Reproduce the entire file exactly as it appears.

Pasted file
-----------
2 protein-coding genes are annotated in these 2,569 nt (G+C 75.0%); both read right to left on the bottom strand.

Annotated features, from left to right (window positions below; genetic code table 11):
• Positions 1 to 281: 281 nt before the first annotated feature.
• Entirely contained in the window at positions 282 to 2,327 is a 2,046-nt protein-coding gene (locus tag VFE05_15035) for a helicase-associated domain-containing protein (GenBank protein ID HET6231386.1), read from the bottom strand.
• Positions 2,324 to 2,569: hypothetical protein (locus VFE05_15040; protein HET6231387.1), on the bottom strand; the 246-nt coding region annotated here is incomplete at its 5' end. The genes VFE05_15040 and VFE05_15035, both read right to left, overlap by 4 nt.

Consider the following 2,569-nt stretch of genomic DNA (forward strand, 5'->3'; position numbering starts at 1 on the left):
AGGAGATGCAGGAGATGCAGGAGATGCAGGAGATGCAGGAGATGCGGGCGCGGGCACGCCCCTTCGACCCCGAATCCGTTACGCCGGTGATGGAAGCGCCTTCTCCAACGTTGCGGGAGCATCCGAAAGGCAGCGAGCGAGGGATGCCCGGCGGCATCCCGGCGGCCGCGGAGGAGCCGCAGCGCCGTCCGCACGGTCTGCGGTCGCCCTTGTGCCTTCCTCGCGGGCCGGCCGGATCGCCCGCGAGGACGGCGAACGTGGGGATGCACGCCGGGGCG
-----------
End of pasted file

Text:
2 protein-coding genes are annotated in these 2,569 nt (G+C 75.0%); both read right to left on the bottom strand.

Annotated features, from left to right (window positions below; genetic code table 11):
• Positions 1 to 281: 281 nt before the first annotated feature.
• Entirely contained in the window at positions 282 to 2,327 is a 2,046-nt protein-coding gene (locus tag VFE05_15035) for a helicase-associated domain-containing protein (GenBank protein ID HET6231386.1), read from the bottom strand.
• Positions 2,324 to 2,569: hypothetical protein (locus VFE05_15040; protein HET6231387.1), on the bottom strand; the 246-nt coding region annotated here is incomplete at its 5' end. The genes VFE05_15040 and VFE05_15035, both read right to left, overlap by 4 nt.

Consider the following 2,569-nt stretch of genomic DNA (forward strand, 5'->3'; position numbering starts at 1 on the left):
AGGAGATGCAGGAGATGCAGGAGATGCAGGAGATGCAGGAGATGCGGGCGCGGGCACGCCCCTTCGACCCCGAATCCGTTACGCCGGTGATGGAAGCGCCTTCTCCAACGTTGCGGGAGCATCCGAAAGGCAGCGAGCGAGGGATGCCCGGCGGCATCCCGGCGGCCGCGGAGGAGCCGCAGCGCCGTCCGCACGGTCTGCGGTCGCCCTTGTGCCTTCCTCGCGGGCCGGCCGGATCGCCCGCGAGGACGGCGAACGTGGGGATGCACGCCGGGGCG